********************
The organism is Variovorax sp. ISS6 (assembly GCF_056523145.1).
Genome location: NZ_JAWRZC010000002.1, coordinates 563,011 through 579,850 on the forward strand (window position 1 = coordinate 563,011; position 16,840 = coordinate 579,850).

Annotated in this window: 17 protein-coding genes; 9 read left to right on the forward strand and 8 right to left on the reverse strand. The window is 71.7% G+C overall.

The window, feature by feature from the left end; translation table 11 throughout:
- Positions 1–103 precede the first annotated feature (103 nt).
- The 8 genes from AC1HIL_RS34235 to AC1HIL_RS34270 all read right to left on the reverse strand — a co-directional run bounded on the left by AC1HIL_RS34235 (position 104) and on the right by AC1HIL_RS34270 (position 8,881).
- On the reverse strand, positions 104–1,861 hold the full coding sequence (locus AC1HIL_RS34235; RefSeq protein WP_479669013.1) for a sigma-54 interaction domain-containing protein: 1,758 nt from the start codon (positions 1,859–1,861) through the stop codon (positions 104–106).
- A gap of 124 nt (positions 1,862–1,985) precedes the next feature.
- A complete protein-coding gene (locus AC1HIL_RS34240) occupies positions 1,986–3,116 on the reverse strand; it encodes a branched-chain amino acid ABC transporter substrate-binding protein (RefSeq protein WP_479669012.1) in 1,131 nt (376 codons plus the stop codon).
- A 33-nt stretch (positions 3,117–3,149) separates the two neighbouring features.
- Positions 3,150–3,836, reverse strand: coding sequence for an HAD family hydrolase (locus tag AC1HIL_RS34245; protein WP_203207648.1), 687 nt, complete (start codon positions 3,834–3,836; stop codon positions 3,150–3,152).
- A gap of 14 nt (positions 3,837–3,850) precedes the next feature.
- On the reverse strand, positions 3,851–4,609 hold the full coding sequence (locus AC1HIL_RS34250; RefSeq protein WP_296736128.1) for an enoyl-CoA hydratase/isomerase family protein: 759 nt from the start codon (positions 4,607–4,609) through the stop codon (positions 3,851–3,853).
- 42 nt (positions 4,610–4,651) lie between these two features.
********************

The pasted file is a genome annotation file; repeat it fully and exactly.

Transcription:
The organism is Variovorax sp. ISS6 (assembly GCF_056523145.1).
Genome location: NZ_JAWRZC010000002.1, coordinates 563,011 through 579,850 on the forward strand (window position 1 = coordinate 563,011; position 16,840 = coordinate 579,850).

Annotated in this window: 17 protein-coding genes; 9 read left to right on the forward strand and 8 right to left on the reverse strand. The window is 71.7% G+C overall.

The window, feature by feature from the left end; translation table 11 throughout:
- Positions 1–103 precede the first annotated feature (103 nt).
- The 8 genes from AC1HIL_RS34235 to AC1HIL_RS34270 all read right to left on the reverse strand — a co-directional run bounded on the left by AC1HIL_RS34235 (position 104) and on the right by AC1HIL_RS34270 (position 8,881).
- On the reverse strand, positions 104–1,861 hold the full coding sequence (locus AC1HIL_RS34235; RefSeq protein WP_479669013.1) for a sigma-54 interaction domain-containing protein: 1,758 nt from the start codon (positions 1,859–1,861) through the stop codon (positions 104–106).
- A gap of 124 nt (positions 1,862–1,985) precedes the next feature.
- A complete protein-coding gene (locus AC1HIL_RS34240) occupies positions 1,986–3,116 on the reverse strand; it encodes a branched-chain amino acid ABC transporter substrate-binding protein (RefSeq protein WP_479669012.1) in 1,131 nt (376 codons plus the stop codon).
- A 33-nt stretch (positions 3,117–3,149) separates the two neighbouring features.
- Positions 3,150–3,836, reverse strand: coding sequence for an HAD family hydrolase (locus tag AC1HIL_RS34245; protein WP_203207648.1), 687 nt, complete (start codon positions 3,834–3,836; stop codon positions 3,150–3,152).
- A gap of 14 nt (positions 3,837–3,850) precedes the next feature.
- On the reverse strand, positions 3,851–4,609 hold the full coding sequence (locus AC1HIL_RS34250; RefSeq protein WP_296736128.1) for an enoyl-CoA hydratase/isomerase family protein: 759 nt from the start codon (positions 4,607–4,609) through the stop codon (positions 3,851–3,853).
- 42 nt (positions 4,610–4,651) lie between these two features.